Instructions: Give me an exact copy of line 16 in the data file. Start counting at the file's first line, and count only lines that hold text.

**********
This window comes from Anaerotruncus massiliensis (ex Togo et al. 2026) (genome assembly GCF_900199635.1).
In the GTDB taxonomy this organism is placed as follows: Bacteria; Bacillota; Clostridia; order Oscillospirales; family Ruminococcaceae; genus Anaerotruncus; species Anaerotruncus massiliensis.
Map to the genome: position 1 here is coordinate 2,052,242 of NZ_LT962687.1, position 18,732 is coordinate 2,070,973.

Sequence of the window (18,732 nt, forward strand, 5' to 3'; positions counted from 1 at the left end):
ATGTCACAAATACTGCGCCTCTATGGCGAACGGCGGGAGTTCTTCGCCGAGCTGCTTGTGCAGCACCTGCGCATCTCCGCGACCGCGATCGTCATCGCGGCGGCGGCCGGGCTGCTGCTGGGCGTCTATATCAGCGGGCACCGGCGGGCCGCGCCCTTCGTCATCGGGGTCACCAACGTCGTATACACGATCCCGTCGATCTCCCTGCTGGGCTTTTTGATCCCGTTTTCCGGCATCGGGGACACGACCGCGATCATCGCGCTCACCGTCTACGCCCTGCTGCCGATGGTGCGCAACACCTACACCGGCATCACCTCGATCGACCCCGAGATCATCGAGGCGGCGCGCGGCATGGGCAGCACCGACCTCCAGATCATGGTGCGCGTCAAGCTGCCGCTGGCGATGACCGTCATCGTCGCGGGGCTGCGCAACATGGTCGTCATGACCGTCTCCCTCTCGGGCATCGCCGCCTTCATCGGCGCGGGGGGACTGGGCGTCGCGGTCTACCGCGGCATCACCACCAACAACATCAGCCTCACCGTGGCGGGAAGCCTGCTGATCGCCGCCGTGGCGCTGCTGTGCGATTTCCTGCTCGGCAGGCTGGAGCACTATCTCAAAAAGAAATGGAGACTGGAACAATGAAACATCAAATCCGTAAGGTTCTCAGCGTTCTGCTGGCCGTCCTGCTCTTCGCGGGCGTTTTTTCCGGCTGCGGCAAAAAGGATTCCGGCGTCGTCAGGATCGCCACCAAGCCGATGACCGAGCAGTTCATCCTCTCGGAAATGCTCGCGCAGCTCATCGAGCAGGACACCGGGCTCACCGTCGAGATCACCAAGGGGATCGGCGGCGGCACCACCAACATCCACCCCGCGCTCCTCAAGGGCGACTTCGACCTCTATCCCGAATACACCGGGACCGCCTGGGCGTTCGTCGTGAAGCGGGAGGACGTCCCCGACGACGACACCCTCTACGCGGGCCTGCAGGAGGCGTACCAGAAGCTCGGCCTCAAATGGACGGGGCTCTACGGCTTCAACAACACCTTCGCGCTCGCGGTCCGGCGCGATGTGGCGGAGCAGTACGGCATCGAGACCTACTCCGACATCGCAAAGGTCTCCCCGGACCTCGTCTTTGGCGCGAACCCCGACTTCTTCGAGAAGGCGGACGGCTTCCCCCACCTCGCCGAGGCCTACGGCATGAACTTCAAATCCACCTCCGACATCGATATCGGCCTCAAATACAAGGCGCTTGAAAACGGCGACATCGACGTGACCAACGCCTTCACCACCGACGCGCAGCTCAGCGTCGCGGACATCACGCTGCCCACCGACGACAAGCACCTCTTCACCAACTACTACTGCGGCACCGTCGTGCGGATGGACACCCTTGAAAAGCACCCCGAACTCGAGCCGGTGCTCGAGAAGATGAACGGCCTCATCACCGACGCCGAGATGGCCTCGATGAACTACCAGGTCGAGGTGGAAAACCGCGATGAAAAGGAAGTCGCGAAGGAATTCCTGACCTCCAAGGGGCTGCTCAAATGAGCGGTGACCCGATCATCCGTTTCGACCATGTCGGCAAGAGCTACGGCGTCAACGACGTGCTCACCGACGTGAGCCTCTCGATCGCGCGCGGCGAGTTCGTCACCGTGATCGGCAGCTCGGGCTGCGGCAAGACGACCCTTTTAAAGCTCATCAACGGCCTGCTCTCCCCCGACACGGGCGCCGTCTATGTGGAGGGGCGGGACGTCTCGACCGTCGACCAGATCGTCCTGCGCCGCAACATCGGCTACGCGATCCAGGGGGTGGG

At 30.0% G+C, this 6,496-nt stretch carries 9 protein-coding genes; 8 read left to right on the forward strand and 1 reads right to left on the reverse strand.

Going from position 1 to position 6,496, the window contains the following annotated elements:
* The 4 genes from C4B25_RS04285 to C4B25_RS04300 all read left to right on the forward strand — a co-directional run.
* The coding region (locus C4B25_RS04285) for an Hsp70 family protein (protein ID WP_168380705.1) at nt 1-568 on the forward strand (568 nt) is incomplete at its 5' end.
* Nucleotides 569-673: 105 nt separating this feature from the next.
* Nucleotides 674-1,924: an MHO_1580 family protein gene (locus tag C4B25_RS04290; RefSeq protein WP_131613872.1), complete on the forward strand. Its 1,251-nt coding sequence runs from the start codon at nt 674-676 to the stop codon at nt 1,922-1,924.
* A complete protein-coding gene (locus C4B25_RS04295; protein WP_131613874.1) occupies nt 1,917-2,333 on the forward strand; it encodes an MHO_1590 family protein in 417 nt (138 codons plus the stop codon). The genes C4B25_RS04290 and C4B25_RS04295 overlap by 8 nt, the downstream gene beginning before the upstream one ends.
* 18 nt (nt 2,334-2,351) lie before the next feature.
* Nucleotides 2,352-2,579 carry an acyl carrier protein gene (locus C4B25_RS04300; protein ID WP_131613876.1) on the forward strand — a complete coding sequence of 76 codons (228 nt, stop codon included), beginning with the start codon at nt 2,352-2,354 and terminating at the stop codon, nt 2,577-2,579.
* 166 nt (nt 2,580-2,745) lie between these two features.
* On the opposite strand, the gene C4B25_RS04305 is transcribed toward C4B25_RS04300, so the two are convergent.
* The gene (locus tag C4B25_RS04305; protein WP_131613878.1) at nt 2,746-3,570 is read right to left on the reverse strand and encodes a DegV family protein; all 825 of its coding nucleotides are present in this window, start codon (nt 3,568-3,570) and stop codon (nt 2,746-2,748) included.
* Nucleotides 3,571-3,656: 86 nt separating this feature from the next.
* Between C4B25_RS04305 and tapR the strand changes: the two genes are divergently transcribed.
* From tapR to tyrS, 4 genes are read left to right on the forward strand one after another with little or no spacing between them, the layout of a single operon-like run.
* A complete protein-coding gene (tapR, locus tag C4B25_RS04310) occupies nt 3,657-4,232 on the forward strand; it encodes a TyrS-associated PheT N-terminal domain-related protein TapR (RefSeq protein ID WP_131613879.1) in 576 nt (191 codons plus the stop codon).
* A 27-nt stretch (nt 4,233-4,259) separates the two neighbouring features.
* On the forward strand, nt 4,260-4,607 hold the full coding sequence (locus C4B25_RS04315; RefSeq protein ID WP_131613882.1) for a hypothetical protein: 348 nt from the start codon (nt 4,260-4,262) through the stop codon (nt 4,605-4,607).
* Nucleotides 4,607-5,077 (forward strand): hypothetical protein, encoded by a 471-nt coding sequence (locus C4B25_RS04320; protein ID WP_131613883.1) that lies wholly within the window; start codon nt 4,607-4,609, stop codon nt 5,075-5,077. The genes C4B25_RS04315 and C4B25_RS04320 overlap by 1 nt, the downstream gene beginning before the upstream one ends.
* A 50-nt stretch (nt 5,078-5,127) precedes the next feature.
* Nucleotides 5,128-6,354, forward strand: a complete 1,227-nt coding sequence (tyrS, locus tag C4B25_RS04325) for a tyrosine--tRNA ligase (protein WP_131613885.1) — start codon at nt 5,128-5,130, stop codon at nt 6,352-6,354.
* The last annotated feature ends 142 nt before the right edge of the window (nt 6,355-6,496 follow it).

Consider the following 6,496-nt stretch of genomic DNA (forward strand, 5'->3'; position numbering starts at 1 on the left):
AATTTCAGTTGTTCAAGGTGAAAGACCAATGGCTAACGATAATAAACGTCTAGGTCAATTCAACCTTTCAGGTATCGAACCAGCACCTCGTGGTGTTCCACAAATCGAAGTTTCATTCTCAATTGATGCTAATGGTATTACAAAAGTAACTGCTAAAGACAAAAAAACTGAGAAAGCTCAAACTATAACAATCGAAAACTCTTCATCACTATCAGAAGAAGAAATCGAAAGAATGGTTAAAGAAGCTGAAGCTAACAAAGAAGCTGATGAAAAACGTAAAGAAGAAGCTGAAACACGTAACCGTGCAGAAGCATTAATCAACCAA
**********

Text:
* On the opposite strand, the gene C4B25_RS04305 is transcribed toward C4B25_RS04300, so the two are convergent.